The end of story is consolation.
Tolkien called it eucatastrophe, a good cataclysm if you will, the sudden happy turn of fortune—the sharp cut in the tapestry of story (‘On Fairy-stories’, 1947). Actually, he called it consolation first, then coined the Greek phrase with a scholar’s love of nuance. All the best, truest stories have it, he said, this glimpse of joy over the wall of the world.
When I wrote ‘solace’ on Wednesday, I’d just had the staggering experience of reading both Camus and Chesterton in quick succession. It’s hard to think of two thinkers who so thoroughly oppositely treat much the same material, who arrive by such varied and circuitous ways to conclusions which, though in wild opposition to each other, may be the same idea on different legs. Or who create such entirely different emotions with their prose.
I suppose such a contrast could be found if we read, say, Dostoyevsky, and then skipped over to a good bout of P. G. Woodhouse. But there the matter is different. There the questions and the intent are not even in the same solar system. For Camus and Chesterton, there are unsettling similarities.
An academic study could be made of all these matters, and perhaps will one day. Whether nonsense and absurdity are the same thing is a serious and profound question—one best approached, perhaps, by not taking it seriously at all.
(To test this theorem, the researchers will employ Zidrowaroski’s Empirical Pie-flinging Method. Two dozen pies of equal diameter and weight, will be flung at chance passersby from a window. One dozen will have cranberry, sweetened with cane-sugar. One dozen will be strawberry, sweetened with beet-sugar. By measuring the relative velocity of each fling, and assessing the psychological state of the subjects at three five minute intervals after the moment of impact…)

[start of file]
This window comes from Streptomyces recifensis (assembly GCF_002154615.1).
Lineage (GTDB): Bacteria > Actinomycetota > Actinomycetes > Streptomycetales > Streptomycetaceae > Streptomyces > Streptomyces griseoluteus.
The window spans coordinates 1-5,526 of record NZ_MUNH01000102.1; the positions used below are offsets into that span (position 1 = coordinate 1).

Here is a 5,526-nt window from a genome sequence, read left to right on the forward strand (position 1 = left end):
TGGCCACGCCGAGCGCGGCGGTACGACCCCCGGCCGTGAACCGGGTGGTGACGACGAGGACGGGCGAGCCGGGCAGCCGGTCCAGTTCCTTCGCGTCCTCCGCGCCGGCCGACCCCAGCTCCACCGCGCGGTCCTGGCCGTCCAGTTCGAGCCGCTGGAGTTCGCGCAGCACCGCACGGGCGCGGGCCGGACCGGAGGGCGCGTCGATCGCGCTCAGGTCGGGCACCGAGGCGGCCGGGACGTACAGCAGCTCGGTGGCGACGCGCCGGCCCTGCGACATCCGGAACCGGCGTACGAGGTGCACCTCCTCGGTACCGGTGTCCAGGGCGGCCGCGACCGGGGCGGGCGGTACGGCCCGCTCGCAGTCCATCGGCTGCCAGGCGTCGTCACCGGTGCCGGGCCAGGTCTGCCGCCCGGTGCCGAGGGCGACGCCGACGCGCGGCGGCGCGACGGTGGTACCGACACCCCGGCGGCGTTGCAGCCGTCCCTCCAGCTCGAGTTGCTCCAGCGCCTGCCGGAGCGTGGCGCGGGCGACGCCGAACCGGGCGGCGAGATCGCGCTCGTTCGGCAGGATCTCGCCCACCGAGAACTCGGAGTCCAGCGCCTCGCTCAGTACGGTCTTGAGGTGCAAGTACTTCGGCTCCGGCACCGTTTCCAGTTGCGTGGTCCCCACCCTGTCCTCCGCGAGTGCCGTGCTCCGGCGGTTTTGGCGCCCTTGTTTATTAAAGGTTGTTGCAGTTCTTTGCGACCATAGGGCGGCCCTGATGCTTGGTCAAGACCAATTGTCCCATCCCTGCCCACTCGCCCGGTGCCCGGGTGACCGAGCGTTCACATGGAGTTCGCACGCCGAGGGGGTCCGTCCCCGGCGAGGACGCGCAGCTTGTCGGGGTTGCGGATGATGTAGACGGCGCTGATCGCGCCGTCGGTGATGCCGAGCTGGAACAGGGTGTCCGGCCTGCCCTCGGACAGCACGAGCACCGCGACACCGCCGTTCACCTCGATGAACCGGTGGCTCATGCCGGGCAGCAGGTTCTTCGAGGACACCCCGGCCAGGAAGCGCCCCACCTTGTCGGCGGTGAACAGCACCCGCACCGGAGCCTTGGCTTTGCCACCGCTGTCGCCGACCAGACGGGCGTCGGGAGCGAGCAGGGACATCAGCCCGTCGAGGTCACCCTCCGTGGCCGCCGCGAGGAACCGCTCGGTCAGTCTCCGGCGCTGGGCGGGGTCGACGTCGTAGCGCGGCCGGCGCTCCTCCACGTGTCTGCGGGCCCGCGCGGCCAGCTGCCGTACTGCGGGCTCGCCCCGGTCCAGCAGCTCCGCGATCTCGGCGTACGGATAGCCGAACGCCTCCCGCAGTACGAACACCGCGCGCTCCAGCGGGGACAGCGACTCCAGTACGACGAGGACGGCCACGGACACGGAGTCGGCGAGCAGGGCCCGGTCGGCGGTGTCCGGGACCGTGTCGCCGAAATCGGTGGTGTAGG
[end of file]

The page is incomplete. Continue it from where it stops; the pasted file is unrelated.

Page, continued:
‘solace’ was a nonacademic response to my reading. The sun-drenched Algerian beaches became backlighting for words. The Chestertonian insistence on jumping into the sea to catch the sunset became belief in the power of words. The words in question were—whether in a story or in a song or in a letter doesn’t matter—words of consolation.
Consoling words are utterly empty, really. In true grief, true bereavement, nothing said is ever really enough. Why words matter, why words cheer us, brings out a strange correlation between grief and love. What matters, in love and in grief, isn’t the words, but the one saying them. What matters is that the words are being said.
We have formulas—in English, and I assume in every language—to indicate we feel a certain way. ‘I’m so sorry’ or ‘Will you marry me?’ are not, in and of themselves, the highest achievement of the human mind. But endlessly and repetitively, said by the right person and in they right way, they are among the highest achievements of the human emotions.
We still want to understand. We are questing beasts, we humans—relentless in our chase of knowing just because it’s there to chase. What is this thing called grief? What is this thing called mortality, loss? Why is it that at this point and in these ways, words utterly fail us, inky smudges on white chalk sand, strangely devoid of meaning?
This questing, wondering sense draws us to create. We write stories, songs, create paintings, dances. The arts somehow express this. ‘This is what it feels like—this story says what just words cannot.’
We find that as we have been creating, or enjoying what has been created, we have been drawn into it and through it. Story—art—brings us to a place where we see, as it were, our resonance with something outside ourselves. Grief like ours has grieved before—yet wider and deeper—unending enough that now it is solace.
The jolt away, the end of the story, brings consolation. The good surprise. Because in story there is resurrection. Spring follows winter, day follows night. There has been loss, but now there is waking. There has been struggle, but now there is peace. There have been six days but now there is rest.